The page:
Bella says, “I was consumed by the mystery Edward presented. And more than a little obsessed by Edward himself.” Furthermore, she realizes, “I couldn’t allow him to have this level of influence over me. It was pathetic. More than pathetic, it was unhealthy.” But he does and she does.
As her name portends, Bella Swan is the fair virgin. She and Edward do a dance of predator and prey; victim and violator. In fact, the movie version of Twilight ends with Edward and Bella doing just that — dancing — under a gazebo at the high school prom, unknowingly observed by a dangerous, female renegade vampire. The two even refer to one another as the lion (Edward) and the lamb (Bella). Edward says, “And so, the lion fell in love with the lamb … what a sick, masochistic lion.”
Despite the fact that he could easily kill her, Bella often talks about how she is not afraid of him and how she refuses “to be convinced to fear him, no matter how real the danger might be.” She “would rather die than stay away” from Edward, and knew, “at any moment it could be too much, and my life could end — so quickly that I might not even notice. I couldn’t make myself be afraid. I couldn’t think of anything, except that he was touching me.”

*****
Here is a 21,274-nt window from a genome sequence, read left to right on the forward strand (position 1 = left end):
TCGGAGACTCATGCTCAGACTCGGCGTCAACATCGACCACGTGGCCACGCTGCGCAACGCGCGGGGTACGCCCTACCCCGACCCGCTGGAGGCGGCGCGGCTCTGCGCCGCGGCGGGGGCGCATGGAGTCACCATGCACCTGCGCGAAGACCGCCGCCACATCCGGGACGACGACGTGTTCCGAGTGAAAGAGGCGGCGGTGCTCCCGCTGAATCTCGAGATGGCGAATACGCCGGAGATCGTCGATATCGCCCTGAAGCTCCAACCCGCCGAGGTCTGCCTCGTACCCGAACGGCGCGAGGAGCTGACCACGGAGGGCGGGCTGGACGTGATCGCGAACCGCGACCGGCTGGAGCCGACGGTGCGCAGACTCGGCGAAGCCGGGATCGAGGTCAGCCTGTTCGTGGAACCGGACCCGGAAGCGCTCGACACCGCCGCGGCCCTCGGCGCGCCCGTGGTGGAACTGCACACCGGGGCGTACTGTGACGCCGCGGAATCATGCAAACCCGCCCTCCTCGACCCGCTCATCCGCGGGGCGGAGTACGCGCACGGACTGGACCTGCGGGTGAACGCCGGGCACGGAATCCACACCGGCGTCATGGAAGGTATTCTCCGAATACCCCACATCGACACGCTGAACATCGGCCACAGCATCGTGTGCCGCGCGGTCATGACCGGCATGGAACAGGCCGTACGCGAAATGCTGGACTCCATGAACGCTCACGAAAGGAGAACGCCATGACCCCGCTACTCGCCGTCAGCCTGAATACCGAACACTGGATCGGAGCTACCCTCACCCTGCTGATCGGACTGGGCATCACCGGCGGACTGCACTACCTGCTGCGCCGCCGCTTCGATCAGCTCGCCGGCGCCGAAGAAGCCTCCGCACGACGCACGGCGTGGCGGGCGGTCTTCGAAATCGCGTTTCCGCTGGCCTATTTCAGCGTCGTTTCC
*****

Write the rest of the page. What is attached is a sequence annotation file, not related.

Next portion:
Bella is completely under the spell of this very dangerous man, and she looses any sense of self-preservation. early in Twilight she says, “About three things I was absolutely positive. First, Edward was a vampire. Second, there was part of him — and I didn’t know how potent that part might be — that thirsted for my blood. And third, I was unconditionally and irrevocably in love with him.”
The popularity of the series raises questions about audience engagement with fantasy material and the pedagogical function of mass media such as books and films. Popular press stories about real girls’ responses to the books and to the actor suggest his promotional appearances at malls are no play date.
A New York Times story described girls’ responses to the actor who plays Edward (Robert Pattinson): “When Mr. Pattinson appeared at the Apple store in SoHo the week before one young fan asked him to bite her.” Pattinson said, “The connection that I am an actor playing this character is sort of skipped … They are in denial. They think I am Edward Cullen.”